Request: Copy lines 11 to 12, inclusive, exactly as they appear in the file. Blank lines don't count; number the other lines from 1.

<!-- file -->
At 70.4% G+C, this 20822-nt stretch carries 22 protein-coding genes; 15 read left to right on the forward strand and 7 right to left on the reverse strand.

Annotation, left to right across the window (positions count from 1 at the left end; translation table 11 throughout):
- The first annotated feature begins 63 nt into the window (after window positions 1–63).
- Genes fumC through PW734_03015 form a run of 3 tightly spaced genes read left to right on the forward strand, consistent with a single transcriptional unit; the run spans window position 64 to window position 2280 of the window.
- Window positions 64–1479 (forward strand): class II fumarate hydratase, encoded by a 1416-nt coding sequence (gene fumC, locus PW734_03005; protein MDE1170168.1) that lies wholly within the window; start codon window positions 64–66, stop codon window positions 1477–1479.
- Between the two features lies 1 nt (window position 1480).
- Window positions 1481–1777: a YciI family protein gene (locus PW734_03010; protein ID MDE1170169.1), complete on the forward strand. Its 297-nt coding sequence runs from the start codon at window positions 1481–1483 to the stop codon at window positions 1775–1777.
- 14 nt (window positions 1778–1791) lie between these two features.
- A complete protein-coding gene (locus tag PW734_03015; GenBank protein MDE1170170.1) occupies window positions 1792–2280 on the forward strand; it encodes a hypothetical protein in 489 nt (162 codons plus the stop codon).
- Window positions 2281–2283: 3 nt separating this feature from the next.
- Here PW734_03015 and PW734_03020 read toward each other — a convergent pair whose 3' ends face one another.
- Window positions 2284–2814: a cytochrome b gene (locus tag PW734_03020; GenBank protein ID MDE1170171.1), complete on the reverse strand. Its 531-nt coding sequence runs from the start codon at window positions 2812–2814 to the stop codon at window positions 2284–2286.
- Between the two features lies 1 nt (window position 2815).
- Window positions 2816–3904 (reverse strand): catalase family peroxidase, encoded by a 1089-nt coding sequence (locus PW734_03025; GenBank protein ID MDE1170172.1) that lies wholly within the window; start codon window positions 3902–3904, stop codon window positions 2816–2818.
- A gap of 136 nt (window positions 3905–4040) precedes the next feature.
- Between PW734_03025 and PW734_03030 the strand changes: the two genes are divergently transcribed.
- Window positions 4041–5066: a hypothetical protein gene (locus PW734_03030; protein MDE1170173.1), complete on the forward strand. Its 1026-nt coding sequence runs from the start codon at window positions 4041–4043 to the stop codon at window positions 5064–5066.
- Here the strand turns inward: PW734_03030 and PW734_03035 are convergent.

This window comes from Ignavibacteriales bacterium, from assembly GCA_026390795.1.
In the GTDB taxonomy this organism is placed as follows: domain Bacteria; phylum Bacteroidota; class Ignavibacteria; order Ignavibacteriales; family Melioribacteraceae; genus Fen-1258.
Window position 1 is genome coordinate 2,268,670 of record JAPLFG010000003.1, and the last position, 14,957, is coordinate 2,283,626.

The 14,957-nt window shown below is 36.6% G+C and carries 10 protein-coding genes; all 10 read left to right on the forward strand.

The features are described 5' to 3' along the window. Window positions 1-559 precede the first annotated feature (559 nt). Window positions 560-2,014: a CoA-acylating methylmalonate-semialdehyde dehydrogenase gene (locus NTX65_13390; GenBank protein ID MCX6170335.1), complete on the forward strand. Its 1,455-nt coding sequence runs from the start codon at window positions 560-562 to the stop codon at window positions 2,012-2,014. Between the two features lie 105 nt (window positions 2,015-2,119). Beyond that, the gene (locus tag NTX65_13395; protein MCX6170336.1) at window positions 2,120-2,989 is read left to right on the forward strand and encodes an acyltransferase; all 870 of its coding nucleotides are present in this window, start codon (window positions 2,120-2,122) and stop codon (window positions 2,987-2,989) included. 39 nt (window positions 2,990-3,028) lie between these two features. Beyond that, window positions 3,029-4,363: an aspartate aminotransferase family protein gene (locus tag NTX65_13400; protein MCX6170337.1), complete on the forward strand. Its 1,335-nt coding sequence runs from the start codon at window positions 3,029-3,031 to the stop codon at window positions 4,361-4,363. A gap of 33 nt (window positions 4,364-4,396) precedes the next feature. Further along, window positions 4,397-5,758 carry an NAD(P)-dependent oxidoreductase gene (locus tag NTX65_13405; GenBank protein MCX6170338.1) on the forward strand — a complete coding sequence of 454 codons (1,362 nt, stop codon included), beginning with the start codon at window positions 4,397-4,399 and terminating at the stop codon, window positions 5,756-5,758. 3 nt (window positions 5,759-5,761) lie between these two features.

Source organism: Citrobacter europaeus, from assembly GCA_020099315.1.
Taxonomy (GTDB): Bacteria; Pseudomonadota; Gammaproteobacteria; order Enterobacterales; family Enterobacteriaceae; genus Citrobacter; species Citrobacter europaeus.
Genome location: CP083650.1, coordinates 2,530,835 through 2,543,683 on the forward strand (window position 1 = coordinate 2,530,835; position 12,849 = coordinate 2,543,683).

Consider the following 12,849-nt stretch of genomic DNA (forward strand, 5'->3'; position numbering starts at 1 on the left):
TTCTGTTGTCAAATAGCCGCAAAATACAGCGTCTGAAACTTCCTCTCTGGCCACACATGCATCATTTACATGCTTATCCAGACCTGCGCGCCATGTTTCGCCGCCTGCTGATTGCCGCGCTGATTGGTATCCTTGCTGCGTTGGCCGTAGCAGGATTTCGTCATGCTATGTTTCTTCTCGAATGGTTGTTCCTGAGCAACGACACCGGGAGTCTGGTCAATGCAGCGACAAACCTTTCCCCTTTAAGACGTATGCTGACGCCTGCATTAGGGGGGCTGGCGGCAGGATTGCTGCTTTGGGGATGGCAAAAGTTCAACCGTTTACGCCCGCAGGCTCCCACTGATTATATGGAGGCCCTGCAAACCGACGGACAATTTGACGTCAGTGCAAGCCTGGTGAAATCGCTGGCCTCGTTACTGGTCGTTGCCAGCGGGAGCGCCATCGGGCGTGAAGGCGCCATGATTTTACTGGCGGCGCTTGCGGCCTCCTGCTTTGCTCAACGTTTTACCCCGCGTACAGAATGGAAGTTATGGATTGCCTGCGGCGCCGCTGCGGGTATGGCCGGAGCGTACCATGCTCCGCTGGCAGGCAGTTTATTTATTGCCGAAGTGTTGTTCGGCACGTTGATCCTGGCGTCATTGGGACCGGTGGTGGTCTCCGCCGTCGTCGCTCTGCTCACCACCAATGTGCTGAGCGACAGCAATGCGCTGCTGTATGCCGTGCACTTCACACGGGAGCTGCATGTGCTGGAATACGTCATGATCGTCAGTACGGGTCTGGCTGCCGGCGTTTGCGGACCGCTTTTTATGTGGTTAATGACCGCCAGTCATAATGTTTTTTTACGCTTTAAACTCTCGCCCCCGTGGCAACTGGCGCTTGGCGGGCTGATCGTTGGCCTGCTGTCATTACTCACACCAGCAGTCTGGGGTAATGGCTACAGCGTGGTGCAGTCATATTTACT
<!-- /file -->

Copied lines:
- Here PW734_03015 and PW734_03020 read toward each other — a convergent pair whose 3' ends face one another.
- Window positions 2284–2814: a cytochrome b gene (locus tag PW734_03020; GenBank protein ID MDE1170171.1), complete on the reverse strand. Its 531-nt coding sequence runs from the start codon at window positions 2812–2814 to the stop codon at window positions 2284–2286.